Having worked with companies for more than 25 years on leadership development, civility, and performance, I have learned one thing for certain: every company has a distinct culture, either by design (intentional) or by default (unintentional).
By design culture is one where the company makes a concerted effort to be explicit about and cultivate the expected behaviors in their organization. Furthermore, they reinforce and reward those desired behaviors. Unintentional culture happens when the organization does not pay attention to their culture or the behaviors within it. It evolves from the tolerated behaviors that take place within the organization.
Companies that desire an intentional culture need to articulate and clearly communicate what they want to see behaviorally from their leaders and employees through their core values.
Furthermore, the company must promote those core values beyond hanging them on the wall (a great start, but not enough). For example, one common corporate core value that is often cited to promote workplace civility is the concept of treating everyone with dignity and respect. This popular core value is admirable, so long as the organization consistently explains (and demonstrates) what that core value looks like in action within their organization. It is important to be clear and specific about both the principle and practice of your core values.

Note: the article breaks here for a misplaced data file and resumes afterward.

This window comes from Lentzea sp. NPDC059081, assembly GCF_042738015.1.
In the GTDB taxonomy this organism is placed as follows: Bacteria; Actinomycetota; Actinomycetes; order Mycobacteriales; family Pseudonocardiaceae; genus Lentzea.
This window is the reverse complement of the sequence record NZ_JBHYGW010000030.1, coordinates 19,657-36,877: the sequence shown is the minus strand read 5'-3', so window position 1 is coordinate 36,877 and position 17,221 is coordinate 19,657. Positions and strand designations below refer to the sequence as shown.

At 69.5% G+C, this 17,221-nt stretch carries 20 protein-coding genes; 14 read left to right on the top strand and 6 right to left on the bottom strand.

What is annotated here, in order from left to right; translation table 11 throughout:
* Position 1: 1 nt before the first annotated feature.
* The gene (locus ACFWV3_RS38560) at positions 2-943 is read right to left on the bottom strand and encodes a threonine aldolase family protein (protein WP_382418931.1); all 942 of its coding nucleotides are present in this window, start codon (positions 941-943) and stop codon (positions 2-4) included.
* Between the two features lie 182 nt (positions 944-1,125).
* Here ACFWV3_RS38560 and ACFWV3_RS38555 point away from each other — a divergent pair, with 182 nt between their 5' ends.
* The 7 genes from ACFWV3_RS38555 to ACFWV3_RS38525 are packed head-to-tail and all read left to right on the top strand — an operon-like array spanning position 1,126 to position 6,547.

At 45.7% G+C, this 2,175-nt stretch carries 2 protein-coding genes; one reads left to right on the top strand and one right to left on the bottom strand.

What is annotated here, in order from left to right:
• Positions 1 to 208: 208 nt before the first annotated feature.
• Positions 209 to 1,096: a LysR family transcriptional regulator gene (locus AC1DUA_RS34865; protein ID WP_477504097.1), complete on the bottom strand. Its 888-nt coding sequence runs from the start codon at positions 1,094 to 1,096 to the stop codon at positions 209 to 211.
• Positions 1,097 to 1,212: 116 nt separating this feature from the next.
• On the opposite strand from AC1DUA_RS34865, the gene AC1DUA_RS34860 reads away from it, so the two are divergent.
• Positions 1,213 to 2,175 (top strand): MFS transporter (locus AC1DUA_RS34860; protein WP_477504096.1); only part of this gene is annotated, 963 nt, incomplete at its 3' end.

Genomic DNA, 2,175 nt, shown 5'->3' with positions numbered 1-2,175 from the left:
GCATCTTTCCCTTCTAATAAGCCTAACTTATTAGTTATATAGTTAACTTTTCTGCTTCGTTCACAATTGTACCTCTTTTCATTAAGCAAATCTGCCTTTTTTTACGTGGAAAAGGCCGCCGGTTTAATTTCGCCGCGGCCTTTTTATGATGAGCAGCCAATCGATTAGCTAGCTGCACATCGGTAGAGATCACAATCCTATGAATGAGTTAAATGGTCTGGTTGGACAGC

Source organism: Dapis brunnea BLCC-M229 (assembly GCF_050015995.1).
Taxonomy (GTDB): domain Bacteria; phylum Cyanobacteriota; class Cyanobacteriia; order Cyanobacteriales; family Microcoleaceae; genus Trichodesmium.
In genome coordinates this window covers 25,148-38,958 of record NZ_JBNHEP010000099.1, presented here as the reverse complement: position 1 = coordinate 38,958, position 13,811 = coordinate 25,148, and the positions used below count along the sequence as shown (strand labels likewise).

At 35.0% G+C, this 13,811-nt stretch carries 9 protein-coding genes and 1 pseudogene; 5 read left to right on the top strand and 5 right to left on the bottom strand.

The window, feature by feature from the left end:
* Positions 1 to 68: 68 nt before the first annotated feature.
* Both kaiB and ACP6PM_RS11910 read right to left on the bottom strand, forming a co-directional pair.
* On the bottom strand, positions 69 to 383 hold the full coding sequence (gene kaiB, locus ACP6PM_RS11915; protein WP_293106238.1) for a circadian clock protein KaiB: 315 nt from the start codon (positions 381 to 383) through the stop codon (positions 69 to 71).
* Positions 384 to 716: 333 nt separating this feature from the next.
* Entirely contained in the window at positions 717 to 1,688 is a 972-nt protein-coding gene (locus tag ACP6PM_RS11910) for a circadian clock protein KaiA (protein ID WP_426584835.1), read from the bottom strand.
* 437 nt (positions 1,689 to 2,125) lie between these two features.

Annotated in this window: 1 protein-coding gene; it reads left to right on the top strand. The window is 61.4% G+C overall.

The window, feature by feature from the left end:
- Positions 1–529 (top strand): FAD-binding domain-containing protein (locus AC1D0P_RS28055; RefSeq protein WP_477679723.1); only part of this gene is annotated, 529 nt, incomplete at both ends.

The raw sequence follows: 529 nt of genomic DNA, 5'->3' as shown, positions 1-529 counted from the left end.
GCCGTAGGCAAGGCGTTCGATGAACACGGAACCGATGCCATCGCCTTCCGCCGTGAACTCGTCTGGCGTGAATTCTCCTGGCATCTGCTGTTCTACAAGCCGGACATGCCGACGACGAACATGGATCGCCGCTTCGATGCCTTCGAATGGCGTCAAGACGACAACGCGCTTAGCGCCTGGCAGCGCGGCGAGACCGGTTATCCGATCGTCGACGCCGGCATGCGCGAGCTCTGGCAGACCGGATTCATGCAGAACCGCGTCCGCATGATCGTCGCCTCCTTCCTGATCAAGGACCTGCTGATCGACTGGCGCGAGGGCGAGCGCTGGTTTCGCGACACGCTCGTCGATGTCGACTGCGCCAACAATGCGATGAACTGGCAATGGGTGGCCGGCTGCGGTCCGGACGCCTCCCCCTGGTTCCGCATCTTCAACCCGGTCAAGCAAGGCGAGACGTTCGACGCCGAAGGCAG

Oftentimes, the friction (or incivility) that arises between employees is the result of a difference in definition of words like dignity and respect. These differing definitions can potentially lead to hard feelings, frustration, or even retaliation. Creating opportunities for employees to understand that they define core values like dignity and respect differently is a great first step; this can happen formally through training or informally by discussing what behaviors demonstrate dignity and respect in a team meeting. Getting everyone on the same page is a crucial first step toward nurturing a civil intentional culture that begins to bring the core value of “We treat everyone with dignity and respect” to life.
So, what type of culture does your organization have? Use the following questions to begin the work of creating an intentional culture with your team.
Questions to start the conversation
1. What do you like about our team/company culture? How might we improve it?
2. Consider your team/company’s core values (i.e. dignity, respect, integrity, honesty) and pick one; what does that core value look like in the workplace to you? How might your understanding differ from that of a colleague? How is it similar?
3. What are you committed to doing to contribute toward and build the team/company culture you want?
Want to learn more about how you can work with your team to build an intentional culture? Check out our Civil Work Spaces® program here.